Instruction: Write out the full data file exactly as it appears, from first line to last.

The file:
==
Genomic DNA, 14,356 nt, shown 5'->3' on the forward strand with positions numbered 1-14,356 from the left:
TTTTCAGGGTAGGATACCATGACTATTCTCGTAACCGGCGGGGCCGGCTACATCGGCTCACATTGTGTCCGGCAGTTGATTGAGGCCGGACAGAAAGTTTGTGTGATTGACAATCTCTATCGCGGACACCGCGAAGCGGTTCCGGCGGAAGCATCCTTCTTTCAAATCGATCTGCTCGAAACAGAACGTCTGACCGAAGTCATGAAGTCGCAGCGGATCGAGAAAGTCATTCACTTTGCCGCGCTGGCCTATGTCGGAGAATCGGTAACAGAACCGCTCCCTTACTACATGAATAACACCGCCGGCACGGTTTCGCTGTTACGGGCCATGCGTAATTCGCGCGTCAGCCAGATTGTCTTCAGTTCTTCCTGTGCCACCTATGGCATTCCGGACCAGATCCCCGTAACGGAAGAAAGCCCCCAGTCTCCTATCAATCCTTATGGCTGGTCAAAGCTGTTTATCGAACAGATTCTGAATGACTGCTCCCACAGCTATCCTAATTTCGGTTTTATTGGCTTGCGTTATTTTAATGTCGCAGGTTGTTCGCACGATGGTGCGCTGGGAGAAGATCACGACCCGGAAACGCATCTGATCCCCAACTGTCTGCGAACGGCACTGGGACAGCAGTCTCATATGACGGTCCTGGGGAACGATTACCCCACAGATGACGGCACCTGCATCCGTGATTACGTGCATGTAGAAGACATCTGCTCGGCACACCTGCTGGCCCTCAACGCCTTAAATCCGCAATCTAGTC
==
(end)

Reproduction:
Genomic DNA, 14,356 nt, shown 5'->3' on the forward strand with positions numbered 1-14,356 from the left:
TTTTCAGGGTAGGATACCATGACTATTCTCGTAACCGGCGGGGCCGGCTACATCGGCTCACATTGTGTCCGGCAGTTGATTGAGGCCGGACAGAAAGTTTGTGTGATTGACAATCTCTATCGCGGACACCGCGAAGCGGTTCCGGCGGAAGCATCCTTCTTTCAAATCGATCTGCTCGAAACAGAACGTCTGACCGAAGTCATGAAGTCGCAGCGGATCGAGAAAGTCATTCACTTTGCCGCGCTGGCCTATGTCGGAGAATCGGTAACAGAACCGCTCCCTTACTACATGAATAACACCGCCGGCACGGTTTCGCTGTTACGGGCCATGCGTAATTCGCGCGTCAGCCAGATTGTCTTCAGTTCTTCCTGTGCCACCTATGGCATTCCGGACCAGATCCCCGTAACGGAAGAAAGCCCCCAGTCTCCTATCAATCCTTATGGCTGGTCAAAGCTGTTTATCGAACAGATTCTGAATGACTGCTCCCACAGCTATCCTAATTTCGGTTTTATTGGCTTGCGTTATTTTAATGTCGCAGGTTGTTCGCACGATGGTGCGCTGGGAGAAGATCACGACCCGGAAACGCATCTGATCCCCAACTGTCTGCGAACGGCACTGGGACAGCAGTCTCATATGACGGTCCTGGGGAACGATTACCCCACAGATGACGGCACCTGCATCCGTGATTACGTGCATGTAGAAGACATCTGCTCGGCACACCTGCTGGCCCTCAACGCCTTAAATCCGCAATCTAGTC